“Knock Knock”. I was already up but Leonard wanted another tip. I struggled to put some trousers on and went to the door. My half naked self met Leonard’s half naked self. “Yes”
“your early morning call, sir”.
“Thank you”, I said, being as polite as I could at 5:30 in the morning. At least I had settled the bill the night before. I didn’t want to have the hassle over the laundry bill when I had a plane to catch.
I hurriedly washed and got fully dressed, did the usual rigorous routine, Passport, bags, keys, wallet, cheques, passport, cheques, keys, wallet, passport, wallet, hotel room key, passport, wallet, malaria tablets, wallet, keys, airline tickets, passport, wallet.
When I was entirely certain that no matter how many times I was going to check, something was going to be left behind, and at least ensuring that it wasn’t something that would prevent me from getting out of the country and back to the UK, I locked the hotel room door, panicked, went back in and did a final check under the bed, and then lugged the suitcase up the few steps to the lobby.
Leonard had kindly put on the TV for me while I waited for the driver. It seems to all Africans that we actually enjoy watching CNN. Little do they know that I would rather have a large hole drilled into my head while Tammy Winette is being played the background, but they don’t seem to care. Perhaps they enjoy passing on this sort of torture. The problem with CNN is that it is so in your face that when there is little else to distract your attention you are irresistibly drawn towards it. And despite the fact that in the twenty repetitions of the same news story you get in twenty minutes, they manage not to convey any news whatsoever, you still watch hoping that something new might come on.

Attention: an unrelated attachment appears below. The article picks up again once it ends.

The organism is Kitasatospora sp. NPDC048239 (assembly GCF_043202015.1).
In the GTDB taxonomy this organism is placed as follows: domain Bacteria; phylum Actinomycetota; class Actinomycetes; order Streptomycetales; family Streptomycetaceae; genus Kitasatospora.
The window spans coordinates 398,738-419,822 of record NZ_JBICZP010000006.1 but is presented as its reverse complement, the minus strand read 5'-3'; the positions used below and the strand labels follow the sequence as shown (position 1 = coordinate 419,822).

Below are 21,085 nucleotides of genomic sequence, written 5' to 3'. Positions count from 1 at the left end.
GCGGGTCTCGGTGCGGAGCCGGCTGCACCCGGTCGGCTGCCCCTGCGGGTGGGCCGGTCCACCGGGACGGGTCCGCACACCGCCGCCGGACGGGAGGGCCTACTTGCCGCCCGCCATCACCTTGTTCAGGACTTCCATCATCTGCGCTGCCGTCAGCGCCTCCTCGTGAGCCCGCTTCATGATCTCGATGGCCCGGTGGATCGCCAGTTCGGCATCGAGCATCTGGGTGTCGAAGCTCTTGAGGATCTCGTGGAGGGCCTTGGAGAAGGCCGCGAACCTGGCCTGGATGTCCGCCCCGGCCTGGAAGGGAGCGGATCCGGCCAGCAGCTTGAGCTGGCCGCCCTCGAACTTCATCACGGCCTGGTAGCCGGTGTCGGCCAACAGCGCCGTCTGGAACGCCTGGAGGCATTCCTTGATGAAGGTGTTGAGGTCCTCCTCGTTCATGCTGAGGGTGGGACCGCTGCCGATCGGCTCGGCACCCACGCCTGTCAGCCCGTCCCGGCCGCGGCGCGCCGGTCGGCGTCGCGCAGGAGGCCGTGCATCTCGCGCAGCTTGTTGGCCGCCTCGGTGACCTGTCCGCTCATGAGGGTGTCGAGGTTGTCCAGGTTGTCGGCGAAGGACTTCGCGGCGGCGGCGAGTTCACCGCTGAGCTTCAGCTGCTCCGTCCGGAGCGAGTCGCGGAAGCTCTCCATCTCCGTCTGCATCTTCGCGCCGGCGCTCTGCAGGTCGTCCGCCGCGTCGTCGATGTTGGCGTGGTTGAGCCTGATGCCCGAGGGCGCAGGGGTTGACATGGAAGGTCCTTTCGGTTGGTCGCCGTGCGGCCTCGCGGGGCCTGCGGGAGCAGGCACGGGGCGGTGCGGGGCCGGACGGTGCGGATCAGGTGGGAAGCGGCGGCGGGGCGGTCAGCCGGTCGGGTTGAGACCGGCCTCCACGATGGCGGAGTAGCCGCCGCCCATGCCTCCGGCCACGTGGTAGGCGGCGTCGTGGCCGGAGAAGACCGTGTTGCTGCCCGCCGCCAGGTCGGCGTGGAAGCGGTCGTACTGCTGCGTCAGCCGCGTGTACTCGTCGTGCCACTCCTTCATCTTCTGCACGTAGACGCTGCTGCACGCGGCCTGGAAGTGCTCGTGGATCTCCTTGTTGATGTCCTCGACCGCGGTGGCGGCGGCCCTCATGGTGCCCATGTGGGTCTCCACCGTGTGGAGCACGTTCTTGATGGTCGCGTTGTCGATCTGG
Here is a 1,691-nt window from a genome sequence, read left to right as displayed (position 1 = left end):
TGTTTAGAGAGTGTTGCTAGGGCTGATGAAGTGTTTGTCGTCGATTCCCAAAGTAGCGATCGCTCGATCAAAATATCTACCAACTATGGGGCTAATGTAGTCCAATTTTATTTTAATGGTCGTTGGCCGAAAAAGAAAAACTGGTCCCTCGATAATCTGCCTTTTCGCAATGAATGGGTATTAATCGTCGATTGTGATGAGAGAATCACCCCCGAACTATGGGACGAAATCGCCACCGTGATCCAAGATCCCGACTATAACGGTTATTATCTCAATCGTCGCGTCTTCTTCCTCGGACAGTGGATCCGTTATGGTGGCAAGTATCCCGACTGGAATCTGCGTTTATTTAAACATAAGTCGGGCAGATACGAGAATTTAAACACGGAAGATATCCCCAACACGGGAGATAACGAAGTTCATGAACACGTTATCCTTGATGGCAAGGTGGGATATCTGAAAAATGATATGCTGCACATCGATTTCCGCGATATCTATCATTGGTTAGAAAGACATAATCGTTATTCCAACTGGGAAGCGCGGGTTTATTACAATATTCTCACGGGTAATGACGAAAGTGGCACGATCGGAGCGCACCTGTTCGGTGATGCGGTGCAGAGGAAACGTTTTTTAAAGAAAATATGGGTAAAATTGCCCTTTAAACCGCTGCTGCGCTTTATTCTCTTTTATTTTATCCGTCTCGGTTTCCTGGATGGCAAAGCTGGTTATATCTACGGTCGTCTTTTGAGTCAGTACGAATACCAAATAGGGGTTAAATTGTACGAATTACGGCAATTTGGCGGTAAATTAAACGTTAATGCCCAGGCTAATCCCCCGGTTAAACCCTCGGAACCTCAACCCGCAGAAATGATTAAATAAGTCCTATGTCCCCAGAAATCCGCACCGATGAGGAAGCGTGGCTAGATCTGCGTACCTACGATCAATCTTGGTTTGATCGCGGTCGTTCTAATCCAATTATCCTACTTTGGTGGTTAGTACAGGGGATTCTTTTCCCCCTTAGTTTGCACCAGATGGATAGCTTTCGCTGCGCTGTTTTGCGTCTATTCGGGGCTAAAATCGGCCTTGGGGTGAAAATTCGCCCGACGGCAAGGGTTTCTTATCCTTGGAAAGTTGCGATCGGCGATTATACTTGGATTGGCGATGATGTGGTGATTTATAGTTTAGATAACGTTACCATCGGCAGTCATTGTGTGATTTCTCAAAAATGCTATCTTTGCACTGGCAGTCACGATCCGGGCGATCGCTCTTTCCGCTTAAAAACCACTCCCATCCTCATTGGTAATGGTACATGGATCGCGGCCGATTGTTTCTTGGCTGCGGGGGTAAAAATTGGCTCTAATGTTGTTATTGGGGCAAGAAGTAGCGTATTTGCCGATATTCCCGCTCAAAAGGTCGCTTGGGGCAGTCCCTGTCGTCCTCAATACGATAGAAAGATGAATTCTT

It was only a matter of a few moments before the driver arrived at the Aqua Lodge in Kigoma, western Tanzania, where I had been working on the Lake Tanganyika Biodiversity Project. I had been very efficient and booked an Air Tanzania flight from Kigoma to Dar es Salaam, my next port of call, while I was still in the UK. It left at a civilized time of day and, via Tabora, reached Dar es Salaam in a couple of hours.